Top Key Performance Indicators for Food Industry

Tiffany M. Donica
Contributing Writer

All food and beverage manufacturers have stringent food safety and quality requirements unique to their products, plants, and customer expectations. With the correct balance and prioritization of key performance indicators (KPIs), Plant Managers can reduce costs and increase capacity in their facilities. 

Key Performance Indicators for Food Industry

Defining the right KPIs is imperative to minimizing costs, maximizing profitability, achieving compliance, and ultimately, the success of your business overall. Once you start measuring these KPIs, you can use this valuable data to drive continuous improvement.

KPIs can be grouped into 4 major categories:

  • Safety KPIs

  • Quality KPIs

  • Yield KPIs

  • Productivity KPIs

1. Safety KPIs

Safety KPIs help you measure and manage both people and products, to ensure your operation is compliant. These KPIs include indicators like total incident rates, accident rates, customer complaints, and more. 

In particular, it's important to measure the number of non-compliance events -- the number of times your plant or facility operated beyond the regulatory compliance guidelines. non-compliance events is among the most essential indicators used to analyze, and ultimately improve, compliance efforts for regulatory requirements like FSMA.

Workplace & Food Safety Systems KPIs

Although each facility is different, these are some of the most common safety KPIs to track.

Human/Workplace Safety KPIs

- Total incident rate
- Lost time incidents
- Workers compensation costs
- Quantity of accidents and near-misses
- Quantity of OSHA and EPA non-compliances

Food Safety KPIs

- Customer complaint trend analysis
- Microbiological trends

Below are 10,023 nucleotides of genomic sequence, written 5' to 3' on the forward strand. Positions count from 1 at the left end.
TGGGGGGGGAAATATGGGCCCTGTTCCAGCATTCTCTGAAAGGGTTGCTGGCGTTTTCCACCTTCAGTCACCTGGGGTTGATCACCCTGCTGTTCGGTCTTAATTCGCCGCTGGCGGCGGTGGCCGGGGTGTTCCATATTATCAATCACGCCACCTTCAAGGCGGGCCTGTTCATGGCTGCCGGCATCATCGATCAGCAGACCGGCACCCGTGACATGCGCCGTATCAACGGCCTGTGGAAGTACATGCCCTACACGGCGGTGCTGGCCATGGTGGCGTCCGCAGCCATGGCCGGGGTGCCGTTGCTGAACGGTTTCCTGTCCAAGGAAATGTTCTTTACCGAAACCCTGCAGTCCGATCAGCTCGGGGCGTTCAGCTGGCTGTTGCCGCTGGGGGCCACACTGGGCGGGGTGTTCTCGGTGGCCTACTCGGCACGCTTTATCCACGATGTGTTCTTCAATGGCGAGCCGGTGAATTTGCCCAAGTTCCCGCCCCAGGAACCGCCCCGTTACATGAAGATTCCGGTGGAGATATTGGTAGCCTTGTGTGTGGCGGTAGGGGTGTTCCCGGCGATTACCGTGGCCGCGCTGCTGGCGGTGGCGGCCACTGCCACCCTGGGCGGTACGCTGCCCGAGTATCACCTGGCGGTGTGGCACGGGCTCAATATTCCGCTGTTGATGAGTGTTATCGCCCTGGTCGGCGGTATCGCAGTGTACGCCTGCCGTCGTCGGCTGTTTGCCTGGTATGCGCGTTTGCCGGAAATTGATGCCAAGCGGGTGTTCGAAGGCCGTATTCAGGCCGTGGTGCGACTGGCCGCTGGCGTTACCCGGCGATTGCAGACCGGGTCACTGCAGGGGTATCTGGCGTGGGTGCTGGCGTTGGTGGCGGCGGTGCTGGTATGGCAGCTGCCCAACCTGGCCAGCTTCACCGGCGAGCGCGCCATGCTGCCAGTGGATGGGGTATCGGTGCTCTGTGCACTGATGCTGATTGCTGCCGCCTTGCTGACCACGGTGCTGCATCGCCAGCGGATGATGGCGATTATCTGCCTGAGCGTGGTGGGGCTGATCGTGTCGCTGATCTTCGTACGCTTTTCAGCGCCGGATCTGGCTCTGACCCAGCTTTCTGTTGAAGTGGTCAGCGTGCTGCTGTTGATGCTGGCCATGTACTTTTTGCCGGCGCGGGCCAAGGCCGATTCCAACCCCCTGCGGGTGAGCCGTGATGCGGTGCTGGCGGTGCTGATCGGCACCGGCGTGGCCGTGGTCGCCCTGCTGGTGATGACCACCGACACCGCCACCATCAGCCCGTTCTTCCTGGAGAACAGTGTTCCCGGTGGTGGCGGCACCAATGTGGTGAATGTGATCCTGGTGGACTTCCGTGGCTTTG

- HACCP CCP/Preventive Control deviation history
- Regulatory compliance
- Internal and external audit compliance
- Recall avoidance and foodborne illness prevention

Of course, while safety is paramount in food and beverage facilities, it often goes hand-in-hand with quality, which brings us to our next point: quality.

2. Quality KPIs

It would be impossible to improve or measure the cost of quality without the right KPIs. Measuring items such as customer complaint trends to supplier quality costs can help reduce a plant's bottom line. 

Reject ratio is one of the most informative quality KPIs for reducing costs. While scrap is an inherent aspect of production processes, minimizing rejected materials is important to meeting profitability goals. Analytics can help you identify whether the amount of scrap being produced falls within tolerable limits. Of course, these are just a few of the many possible KPIs that can be measured through analytics. With software designed for food and beverage companies, you can track the performance of a broad range of data points to ensure your food safety and quality requirements are being met consistently.

Quality KPIs To Measure

- Right-first-time pass rate
- Customer complaint trend analysis
- Nonconforming product, including incidents, quantities, and cost
- Supplier quality cost
- Customer reject RMA cost check Sensory evaluations %
- Shelf life results % check Label compliance %

3. Yield KPIs

Yield is a quality measurement that determines the percentage of products that are correctly manufactured according to specifications without rework or scrap. Yield is informed by throughput, a measurement of the volume of products being made on a machine, unit, line, or entire plant over a period of time. With digital plant management, you can implement real-time Statistical Process Control (SPC) to monitor against control and specification limits, ensuring every shift achieves an efficient quality output.

Yield KPIs to Measure

- Process yields at every step of the manufacturing process
- Packaging check Product net giveaway
- Product waste loss process %
- Overall waste loss %

4. Productivity KPIs

Productivity KPIs help plant management pinpoint areas of improvement and adjustment before becoming an issue that affects production. For example, a good way to measure overall productivity is the ratio of downtime to operating time. Too much downtime likely indicates a need for action, whether it’s to improve processes or upgrade equipment.

Productivity KPIs To Measure

- Line standards, outputs, and efficiencies
- Volume throughput check Capacity utilization
- Total labor recovery
- Overall equipment effectiveness (consistency of production availability of time multiplied by production rate, multiplied by your quality factor, or AxPxQ)
- Department and line staffing standards
- Schedule attainment and changes
- Maintenance availability (downtime/operating
- Customer fill rate and on-time delivery rate


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